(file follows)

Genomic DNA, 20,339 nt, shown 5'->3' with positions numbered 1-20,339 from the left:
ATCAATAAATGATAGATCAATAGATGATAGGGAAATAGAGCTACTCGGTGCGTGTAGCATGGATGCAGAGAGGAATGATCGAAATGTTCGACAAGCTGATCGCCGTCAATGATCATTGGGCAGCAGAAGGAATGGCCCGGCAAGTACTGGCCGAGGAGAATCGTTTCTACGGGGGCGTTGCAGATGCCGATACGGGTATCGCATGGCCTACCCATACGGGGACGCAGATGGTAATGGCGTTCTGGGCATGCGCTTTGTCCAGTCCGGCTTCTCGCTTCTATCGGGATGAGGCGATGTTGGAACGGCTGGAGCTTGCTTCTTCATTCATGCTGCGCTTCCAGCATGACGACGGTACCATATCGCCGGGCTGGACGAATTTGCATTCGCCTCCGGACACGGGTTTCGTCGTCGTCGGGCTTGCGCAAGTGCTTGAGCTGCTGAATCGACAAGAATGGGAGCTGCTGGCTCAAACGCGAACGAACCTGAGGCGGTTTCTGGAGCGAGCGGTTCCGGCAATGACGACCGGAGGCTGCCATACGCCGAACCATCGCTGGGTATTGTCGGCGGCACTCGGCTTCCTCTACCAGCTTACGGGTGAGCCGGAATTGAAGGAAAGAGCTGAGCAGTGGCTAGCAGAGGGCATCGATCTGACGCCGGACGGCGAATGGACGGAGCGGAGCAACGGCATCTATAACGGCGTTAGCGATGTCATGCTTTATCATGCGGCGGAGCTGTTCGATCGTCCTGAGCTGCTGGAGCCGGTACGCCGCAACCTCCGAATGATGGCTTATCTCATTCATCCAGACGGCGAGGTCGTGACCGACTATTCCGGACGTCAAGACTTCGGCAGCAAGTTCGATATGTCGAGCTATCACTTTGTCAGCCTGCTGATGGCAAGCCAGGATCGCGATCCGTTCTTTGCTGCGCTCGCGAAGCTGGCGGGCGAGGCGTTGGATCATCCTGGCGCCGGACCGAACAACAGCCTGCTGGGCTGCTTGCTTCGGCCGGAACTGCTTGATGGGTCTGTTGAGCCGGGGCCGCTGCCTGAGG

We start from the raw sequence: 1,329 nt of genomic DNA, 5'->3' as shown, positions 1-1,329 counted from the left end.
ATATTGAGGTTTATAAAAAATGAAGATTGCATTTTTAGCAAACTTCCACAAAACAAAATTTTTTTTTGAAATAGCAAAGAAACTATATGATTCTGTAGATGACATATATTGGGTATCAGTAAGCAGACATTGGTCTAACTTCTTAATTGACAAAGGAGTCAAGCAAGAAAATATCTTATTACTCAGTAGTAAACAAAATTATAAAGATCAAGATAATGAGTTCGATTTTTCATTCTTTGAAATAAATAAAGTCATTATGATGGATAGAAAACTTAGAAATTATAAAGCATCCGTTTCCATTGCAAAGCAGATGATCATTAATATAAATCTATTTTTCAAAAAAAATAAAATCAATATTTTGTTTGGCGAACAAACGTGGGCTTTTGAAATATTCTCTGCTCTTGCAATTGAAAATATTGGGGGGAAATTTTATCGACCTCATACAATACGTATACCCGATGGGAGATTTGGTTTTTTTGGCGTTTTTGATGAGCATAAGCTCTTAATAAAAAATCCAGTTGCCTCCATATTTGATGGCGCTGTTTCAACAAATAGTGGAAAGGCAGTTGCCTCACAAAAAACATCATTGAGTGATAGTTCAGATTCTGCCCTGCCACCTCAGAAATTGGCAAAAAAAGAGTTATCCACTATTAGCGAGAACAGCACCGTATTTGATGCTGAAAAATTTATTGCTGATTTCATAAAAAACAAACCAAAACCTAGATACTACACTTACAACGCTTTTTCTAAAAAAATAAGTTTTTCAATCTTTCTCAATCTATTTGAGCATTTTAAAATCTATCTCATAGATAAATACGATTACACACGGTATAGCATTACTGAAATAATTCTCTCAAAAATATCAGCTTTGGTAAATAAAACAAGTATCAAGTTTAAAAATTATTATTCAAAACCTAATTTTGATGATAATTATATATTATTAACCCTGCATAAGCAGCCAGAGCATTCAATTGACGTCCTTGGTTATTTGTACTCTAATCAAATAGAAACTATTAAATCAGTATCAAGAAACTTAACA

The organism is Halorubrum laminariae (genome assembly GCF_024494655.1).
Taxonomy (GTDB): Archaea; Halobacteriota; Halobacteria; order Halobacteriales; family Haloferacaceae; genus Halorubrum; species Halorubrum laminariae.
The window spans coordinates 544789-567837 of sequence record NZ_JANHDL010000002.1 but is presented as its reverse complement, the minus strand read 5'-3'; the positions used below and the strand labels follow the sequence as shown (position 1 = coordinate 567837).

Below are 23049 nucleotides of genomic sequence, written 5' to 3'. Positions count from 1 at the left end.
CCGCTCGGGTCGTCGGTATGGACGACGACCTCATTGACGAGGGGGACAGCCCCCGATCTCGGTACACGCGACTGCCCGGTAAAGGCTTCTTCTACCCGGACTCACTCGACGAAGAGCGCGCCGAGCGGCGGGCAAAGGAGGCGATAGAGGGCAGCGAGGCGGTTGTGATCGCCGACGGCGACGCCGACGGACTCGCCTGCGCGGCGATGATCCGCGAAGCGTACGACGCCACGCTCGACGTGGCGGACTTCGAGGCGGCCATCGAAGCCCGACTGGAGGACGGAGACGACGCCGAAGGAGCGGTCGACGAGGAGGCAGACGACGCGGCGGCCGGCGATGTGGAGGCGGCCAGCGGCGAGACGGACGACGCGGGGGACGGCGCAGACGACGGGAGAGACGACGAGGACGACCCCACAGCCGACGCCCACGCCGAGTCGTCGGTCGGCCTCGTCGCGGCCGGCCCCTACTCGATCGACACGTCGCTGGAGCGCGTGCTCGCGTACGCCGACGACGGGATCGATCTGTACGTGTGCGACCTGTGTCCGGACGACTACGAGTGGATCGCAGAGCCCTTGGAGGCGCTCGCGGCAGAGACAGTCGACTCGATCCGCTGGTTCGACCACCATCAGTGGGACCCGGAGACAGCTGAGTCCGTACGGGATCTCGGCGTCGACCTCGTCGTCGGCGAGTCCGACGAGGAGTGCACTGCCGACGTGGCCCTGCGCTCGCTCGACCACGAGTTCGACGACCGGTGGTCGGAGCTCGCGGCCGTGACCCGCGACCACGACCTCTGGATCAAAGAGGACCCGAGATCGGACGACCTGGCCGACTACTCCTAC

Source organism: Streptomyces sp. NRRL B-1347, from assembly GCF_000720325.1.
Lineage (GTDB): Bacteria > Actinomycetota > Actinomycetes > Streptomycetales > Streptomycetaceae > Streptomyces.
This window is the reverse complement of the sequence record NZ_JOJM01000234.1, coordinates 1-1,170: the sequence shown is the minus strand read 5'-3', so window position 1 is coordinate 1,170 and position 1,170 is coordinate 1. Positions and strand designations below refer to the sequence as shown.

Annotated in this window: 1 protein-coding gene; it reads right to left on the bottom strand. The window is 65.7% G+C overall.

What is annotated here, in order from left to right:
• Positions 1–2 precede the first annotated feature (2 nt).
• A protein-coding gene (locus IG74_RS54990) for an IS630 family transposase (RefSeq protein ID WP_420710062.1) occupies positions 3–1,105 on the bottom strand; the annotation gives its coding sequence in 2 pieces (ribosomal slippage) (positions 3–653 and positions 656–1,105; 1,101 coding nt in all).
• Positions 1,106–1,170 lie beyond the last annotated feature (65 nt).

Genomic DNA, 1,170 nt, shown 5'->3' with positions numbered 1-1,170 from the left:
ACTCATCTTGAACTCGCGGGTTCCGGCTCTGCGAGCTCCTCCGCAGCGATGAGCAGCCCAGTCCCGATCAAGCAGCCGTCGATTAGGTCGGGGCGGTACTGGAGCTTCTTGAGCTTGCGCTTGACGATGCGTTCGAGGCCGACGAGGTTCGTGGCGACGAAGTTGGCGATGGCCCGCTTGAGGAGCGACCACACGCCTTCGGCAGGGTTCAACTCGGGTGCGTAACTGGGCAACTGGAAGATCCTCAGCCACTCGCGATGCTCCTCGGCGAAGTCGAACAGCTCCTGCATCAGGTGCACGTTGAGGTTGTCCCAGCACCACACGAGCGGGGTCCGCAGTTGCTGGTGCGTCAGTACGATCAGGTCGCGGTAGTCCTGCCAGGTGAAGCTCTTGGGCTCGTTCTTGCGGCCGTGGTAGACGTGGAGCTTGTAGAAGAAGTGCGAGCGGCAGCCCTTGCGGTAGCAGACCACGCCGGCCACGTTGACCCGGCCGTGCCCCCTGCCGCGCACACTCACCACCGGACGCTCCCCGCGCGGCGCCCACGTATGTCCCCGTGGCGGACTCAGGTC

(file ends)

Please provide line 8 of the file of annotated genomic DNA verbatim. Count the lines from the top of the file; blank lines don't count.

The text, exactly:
Below are 23049 nucleotides of genomic sequence, written 5' to 3'. Positions count from 1 at the left end.